Museum scraps reference to LGB Alliance as ‘anti-trans hate group’

An activist holds a transgender pride flag at a protest by Transgender Action Block and supporters outside the first annual conference of the LGB Alliance at the Queen Elizabeth II Centre on 21st October 2021 in London, United Kingdom.

A museum in Weston-Super-Mare has removed text from an art exhibit that described LGB Alliance as an “anti-trans hate group” after backlash from the group’s supporters. 

The text accompanied three drawings supporting the trans community displayed at Weston Museum. It described the drawings as an attempt to “portray the damaging effects of discrimination”, to inform about “the issues facing trans people” and to show that “in the waves of hatred they face, trans people are not alone”.

But references in the museum’s text to LGB Alliance provoked an immediate and angry response from the group and from its supporters on social media.

Before its removal, the museum’s text accompanying the artwork described the LGB Alliance as “an anti-trans hate group with ties to American white supremacist organisations”  that it said had been “working to drive a wedge between homosexuals and trans people with exclusionary rhetoric and transphobic abuse directed at trans individuals at LGB Alliance events”.

The LGB Alliance complained to the museum on Thursday 12 October that these references were false and defamatory and demanded that the text be removed. The text was removed the same day.

An LGB Alliance spokesperson told the Daily Mail: “Truth matters in museums. Curators who allow a tiny minority of activists to promote extreme, outlandish – and in this case homophobic – views undermine their institution’s reputation and public trust in our shared cultural spaces. 

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“Hard-pressed taxpayers expect and deserve better.”

LGB Alliance added on Twitter that it had written to Weston Museum about the text, thanking them for “their prompt action in removing false and defamatory information about LGB Alliance from their display”.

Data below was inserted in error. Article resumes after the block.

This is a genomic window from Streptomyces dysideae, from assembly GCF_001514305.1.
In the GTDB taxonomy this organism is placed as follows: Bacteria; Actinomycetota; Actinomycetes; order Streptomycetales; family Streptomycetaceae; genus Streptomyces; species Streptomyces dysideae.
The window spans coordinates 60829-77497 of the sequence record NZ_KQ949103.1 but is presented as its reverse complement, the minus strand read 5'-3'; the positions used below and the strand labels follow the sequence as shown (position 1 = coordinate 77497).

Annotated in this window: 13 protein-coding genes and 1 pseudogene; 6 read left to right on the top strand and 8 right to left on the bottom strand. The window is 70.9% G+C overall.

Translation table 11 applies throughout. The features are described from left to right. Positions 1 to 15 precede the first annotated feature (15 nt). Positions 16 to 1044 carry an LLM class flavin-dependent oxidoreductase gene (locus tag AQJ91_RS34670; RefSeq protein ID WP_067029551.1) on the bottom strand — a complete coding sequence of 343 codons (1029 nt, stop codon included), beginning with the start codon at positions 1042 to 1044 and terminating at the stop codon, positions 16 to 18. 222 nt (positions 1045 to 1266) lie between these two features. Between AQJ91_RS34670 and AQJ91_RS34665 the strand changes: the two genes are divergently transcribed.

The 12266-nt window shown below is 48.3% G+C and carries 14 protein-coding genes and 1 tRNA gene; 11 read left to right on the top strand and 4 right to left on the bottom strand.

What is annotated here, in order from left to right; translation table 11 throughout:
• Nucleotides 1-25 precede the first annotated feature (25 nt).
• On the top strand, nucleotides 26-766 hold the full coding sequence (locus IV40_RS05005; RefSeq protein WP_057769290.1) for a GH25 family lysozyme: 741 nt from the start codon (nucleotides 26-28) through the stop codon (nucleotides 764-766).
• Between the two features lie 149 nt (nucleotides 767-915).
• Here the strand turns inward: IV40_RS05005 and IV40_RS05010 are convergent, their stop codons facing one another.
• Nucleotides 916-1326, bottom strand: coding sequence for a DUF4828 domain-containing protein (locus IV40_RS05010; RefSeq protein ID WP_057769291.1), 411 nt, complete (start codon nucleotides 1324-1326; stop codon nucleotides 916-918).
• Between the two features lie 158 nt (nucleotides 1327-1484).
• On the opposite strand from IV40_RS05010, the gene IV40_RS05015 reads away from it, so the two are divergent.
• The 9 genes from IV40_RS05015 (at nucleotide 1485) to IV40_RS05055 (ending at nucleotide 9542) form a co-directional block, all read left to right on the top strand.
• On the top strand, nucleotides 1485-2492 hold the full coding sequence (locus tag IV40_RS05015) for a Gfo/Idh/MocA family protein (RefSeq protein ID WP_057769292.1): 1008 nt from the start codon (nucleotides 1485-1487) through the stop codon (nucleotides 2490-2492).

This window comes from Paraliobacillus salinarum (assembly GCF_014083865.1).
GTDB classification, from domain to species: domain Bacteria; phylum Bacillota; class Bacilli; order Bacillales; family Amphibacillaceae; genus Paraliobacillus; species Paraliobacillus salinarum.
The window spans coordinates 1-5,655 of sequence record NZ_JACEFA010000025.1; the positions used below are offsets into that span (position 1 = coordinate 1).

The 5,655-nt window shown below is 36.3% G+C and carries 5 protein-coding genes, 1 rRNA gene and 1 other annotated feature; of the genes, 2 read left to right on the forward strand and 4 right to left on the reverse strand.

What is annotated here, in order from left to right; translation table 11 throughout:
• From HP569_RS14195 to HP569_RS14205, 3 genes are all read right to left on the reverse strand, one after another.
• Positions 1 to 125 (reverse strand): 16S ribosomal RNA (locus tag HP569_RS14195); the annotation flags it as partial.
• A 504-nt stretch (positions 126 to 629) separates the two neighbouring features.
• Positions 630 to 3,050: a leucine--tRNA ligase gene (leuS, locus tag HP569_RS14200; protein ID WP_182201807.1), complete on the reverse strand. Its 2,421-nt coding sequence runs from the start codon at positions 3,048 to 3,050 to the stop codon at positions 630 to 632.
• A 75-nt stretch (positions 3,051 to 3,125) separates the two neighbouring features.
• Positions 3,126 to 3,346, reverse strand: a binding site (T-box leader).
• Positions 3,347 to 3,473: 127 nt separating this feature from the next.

The text now removed from the Weston Museum exhibit also criticised delays the government has made in banning so-called ‘conversion therapy’, as well as previous U-turns the government made over including trans people in a ban on conversion therapy: “The 2022 Conservative leadership race centred on politicians trying to one up each other on attacks against trans people, including withdrawing funds from pro-trans charities and creating anti-trans manifestos.

“This followed the previous government banning the cruel practice of conversion therapy against LGB people but deciding it was still appropriate for trans people to be subjected to.”

LGB Alliance, which was formed in 2019, purports to be as an organisation committed to “freedom of speech and biological definitions of sex”, and has associated with several so-called ‘gender-critical’ activists, including Graham Linehan, Rosie Duffield and Joanna Cherry.

It has been criticised on numerous occasions for its anti-trans stance, including making claims linking LGBTQ+ inclusion to bestiality. 

In 2021, LGB Alliance claimed on Twitter that “adding the + to LGB gives the green light to paraphilias like bestiality … to all be part of one big happy ‘rainbow family’.”

The group was awarded charitable status in 2020, and was allowed to remain a registered charity after legal challenges by trans youth charity Mermaids, who claimed it was “fanciful” to suggest LGB Alliance serves lesbian, gay and bisexual people.

In 2022, LGB Alliance Ireland was described by the Global Project Against Hate and Extremism (GPAHE) as a “far-right hate and extremist group”, with GPAHE adding that LGB Alliance Ireland had embraced “beliefs and activities that demean, harass, and inspire violence against people based on their identity traits”. 

PinkNews has contacted LGB Alliance and Weston Museum for comment.